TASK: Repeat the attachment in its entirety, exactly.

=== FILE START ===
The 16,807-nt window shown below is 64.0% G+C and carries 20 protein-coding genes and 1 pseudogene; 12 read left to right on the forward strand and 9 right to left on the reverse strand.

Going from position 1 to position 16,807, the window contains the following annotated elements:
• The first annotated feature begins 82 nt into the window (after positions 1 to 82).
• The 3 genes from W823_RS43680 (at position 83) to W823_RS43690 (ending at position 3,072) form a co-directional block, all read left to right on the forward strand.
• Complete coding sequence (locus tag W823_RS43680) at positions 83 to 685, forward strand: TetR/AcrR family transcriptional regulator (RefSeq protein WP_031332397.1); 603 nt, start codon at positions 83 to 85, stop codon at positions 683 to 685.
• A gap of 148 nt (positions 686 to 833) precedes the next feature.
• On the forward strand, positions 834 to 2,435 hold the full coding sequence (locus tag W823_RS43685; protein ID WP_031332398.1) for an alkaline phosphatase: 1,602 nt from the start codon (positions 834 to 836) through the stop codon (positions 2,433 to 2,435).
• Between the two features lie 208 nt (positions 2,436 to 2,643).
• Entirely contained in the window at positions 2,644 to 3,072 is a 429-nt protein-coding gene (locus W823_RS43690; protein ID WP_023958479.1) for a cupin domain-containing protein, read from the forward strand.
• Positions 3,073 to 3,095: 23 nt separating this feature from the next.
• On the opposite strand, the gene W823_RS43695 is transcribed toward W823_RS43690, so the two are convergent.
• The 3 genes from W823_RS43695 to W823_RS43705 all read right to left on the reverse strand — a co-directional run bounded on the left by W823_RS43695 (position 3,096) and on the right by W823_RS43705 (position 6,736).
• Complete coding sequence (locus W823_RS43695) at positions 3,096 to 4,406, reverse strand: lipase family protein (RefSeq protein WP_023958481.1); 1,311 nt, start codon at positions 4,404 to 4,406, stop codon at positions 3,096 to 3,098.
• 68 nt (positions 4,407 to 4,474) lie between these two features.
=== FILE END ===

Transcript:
The 16,807-nt window shown below is 64.0% G+C and carries 20 protein-coding genes and 1 pseudogene; 12 read left to right on the forward strand and 9 right to left on the reverse strand.

Going from position 1 to position 16,807, the window contains the following annotated elements:
• The first annotated feature begins 82 nt into the window (after positions 1 to 82).
• The 3 genes from W823_RS43680 (at position 83) to W823_RS43690 (ending at position 3,072) form a co-directional block, all read left to right on the forward strand.
• Complete coding sequence (locus tag W823_RS43680) at positions 83 to 685, forward strand: TetR/AcrR family transcriptional regulator (RefSeq protein WP_031332397.1); 603 nt, start codon at positions 83 to 85, stop codon at positions 683 to 685.
• A gap of 148 nt (positions 686 to 833) precedes the next feature.
• On the forward strand, positions 834 to 2,435 hold the full coding sequence (locus tag W823_RS43685; protein ID WP_031332398.1) for an alkaline phosphatase: 1,602 nt from the start codon (positions 834 to 836) through the stop codon (positions 2,433 to 2,435).
• Between the two features lie 208 nt (positions 2,436 to 2,643).
• Entirely contained in the window at positions 2,644 to 3,072 is a 429-nt protein-coding gene (locus W823_RS43690; protein ID WP_023958479.1) for a cupin domain-containing protein, read from the forward strand.
• Positions 3,073 to 3,095: 23 nt separating this feature from the next.
• On the opposite strand, the gene W823_RS43695 is transcribed toward W823_RS43690, so the two are convergent.
• The 3 genes from W823_RS43695 to W823_RS43705 all read right to left on the reverse strand — a co-directional run bounded on the left by W823_RS43695 (position 3,096) and on the right by W823_RS43705 (position 6,736).
• Complete coding sequence (locus W823_RS43695) at positions 3,096 to 4,406, reverse strand: lipase family protein (RefSeq protein WP_023958481.1); 1,311 nt, start codon at positions 4,404 to 4,406, stop codon at positions 3,096 to 3,098.
• 68 nt (positions 4,407 to 4,474) lie between these two features.